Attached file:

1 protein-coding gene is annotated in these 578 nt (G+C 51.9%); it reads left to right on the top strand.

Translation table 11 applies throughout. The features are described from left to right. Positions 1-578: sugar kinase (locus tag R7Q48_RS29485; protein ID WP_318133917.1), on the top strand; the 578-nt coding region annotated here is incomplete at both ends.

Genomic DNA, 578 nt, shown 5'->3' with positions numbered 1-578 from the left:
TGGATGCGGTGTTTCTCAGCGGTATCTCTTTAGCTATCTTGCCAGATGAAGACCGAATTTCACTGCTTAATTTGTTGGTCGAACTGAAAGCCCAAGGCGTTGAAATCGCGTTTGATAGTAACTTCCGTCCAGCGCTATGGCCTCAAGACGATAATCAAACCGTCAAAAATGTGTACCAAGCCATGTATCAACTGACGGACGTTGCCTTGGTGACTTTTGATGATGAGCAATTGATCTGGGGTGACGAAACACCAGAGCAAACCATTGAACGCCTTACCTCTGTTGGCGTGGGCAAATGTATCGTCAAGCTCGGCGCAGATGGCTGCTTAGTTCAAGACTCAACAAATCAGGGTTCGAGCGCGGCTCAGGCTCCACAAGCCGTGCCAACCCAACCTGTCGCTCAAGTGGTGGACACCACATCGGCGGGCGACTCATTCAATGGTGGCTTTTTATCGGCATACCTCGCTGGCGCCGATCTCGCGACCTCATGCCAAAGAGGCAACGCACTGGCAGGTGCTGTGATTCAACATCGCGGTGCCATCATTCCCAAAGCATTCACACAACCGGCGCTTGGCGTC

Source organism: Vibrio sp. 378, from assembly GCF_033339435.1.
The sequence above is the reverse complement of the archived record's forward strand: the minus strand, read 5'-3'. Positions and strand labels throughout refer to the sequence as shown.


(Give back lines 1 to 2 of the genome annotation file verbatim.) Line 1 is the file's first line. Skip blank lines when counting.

1 protein-coding gene is annotated in these 578 nt (G+C 51.9%); it reads left to right on the top strand.

Translation table 11 applies throughout. The features are described from left to right. Positions 1-578: sugar kinase (locus tag R7Q48_RS29485; protein ID WP_318133917.1), on the top strand; the 578-nt coding region annotated here is incomplete at both ends.